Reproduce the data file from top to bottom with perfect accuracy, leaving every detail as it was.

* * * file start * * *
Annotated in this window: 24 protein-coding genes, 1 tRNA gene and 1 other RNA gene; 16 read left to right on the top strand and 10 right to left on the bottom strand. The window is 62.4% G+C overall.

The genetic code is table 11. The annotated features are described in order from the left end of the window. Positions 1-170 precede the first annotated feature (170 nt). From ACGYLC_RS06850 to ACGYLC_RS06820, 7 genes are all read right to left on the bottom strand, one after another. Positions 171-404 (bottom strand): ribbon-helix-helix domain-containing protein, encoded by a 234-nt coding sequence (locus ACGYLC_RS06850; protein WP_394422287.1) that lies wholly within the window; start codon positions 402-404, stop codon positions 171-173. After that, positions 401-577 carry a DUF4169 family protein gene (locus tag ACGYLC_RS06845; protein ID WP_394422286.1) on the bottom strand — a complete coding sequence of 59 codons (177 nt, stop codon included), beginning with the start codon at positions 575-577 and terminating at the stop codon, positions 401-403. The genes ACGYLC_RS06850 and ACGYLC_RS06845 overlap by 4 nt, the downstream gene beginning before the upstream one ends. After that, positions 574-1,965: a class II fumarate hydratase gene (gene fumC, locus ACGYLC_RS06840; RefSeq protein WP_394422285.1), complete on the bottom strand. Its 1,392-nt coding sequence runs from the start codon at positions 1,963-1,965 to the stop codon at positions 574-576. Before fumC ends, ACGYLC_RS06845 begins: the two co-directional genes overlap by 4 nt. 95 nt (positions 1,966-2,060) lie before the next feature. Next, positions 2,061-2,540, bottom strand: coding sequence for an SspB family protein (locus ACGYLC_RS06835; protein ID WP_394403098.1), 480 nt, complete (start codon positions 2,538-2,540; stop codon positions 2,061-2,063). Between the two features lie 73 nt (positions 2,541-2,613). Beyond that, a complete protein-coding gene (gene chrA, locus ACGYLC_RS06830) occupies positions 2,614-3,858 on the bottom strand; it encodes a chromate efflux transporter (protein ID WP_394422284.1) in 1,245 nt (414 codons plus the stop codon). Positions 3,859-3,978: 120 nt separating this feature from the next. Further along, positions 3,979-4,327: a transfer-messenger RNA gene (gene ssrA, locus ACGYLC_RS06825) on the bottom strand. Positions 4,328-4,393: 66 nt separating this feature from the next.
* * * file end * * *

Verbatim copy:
Annotated in this window: 24 protein-coding genes, 1 tRNA gene and 1 other RNA gene; 16 read left to right on the top strand and 10 right to left on the bottom strand. The window is 62.4% G+C overall.

The genetic code is table 11. The annotated features are described in order from the left end of the window. Positions 1-170 precede the first annotated feature (170 nt). From ACGYLC_RS06850 to ACGYLC_RS06820, 7 genes are all read right to left on the bottom strand, one after another. Positions 171-404 (bottom strand): ribbon-helix-helix domain-containing protein, encoded by a 234-nt coding sequence (locus ACGYLC_RS06850; protein WP_394422287.1) that lies wholly within the window; start codon positions 402-404, stop codon positions 171-173. After that, positions 401-577 carry a DUF4169 family protein gene (locus tag ACGYLC_RS06845; protein ID WP_394422286.1) on the bottom strand — a complete coding sequence of 59 codons (177 nt, stop codon included), beginning with the start codon at positions 575-577 and terminating at the stop codon, positions 401-403. The genes ACGYLC_RS06850 and ACGYLC_RS06845 overlap by 4 nt, the downstream gene beginning before the upstream one ends. After that, positions 574-1,965: a class II fumarate hydratase gene (gene fumC, locus ACGYLC_RS06840; RefSeq protein WP_394422285.1), complete on the bottom strand. Its 1,392-nt coding sequence runs from the start codon at positions 1,963-1,965 to the stop codon at positions 574-576. Before fumC ends, ACGYLC_RS06845 begins: the two co-directional genes overlap by 4 nt. 95 nt (positions 1,966-2,060) lie before the next feature. Next, positions 2,061-2,540, bottom strand: coding sequence for an SspB family protein (locus ACGYLC_RS06835; protein ID WP_394403098.1), 480 nt, complete (start codon positions 2,538-2,540; stop codon positions 2,061-2,063). Between the two features lie 73 nt (positions 2,541-2,613). Beyond that, a complete protein-coding gene (gene chrA, locus ACGYLC_RS06830) occupies positions 2,614-3,858 on the bottom strand; it encodes a chromate efflux transporter (protein ID WP_394422284.1) in 1,245 nt (414 codons plus the stop codon). Positions 3,859-3,978: 120 nt separating this feature from the next. Further along, positions 3,979-4,327: a transfer-messenger RNA gene (gene ssrA, locus ACGYLC_RS06825) on the bottom strand. Positions 4,328-4,393: 66 nt separating this feature from the next.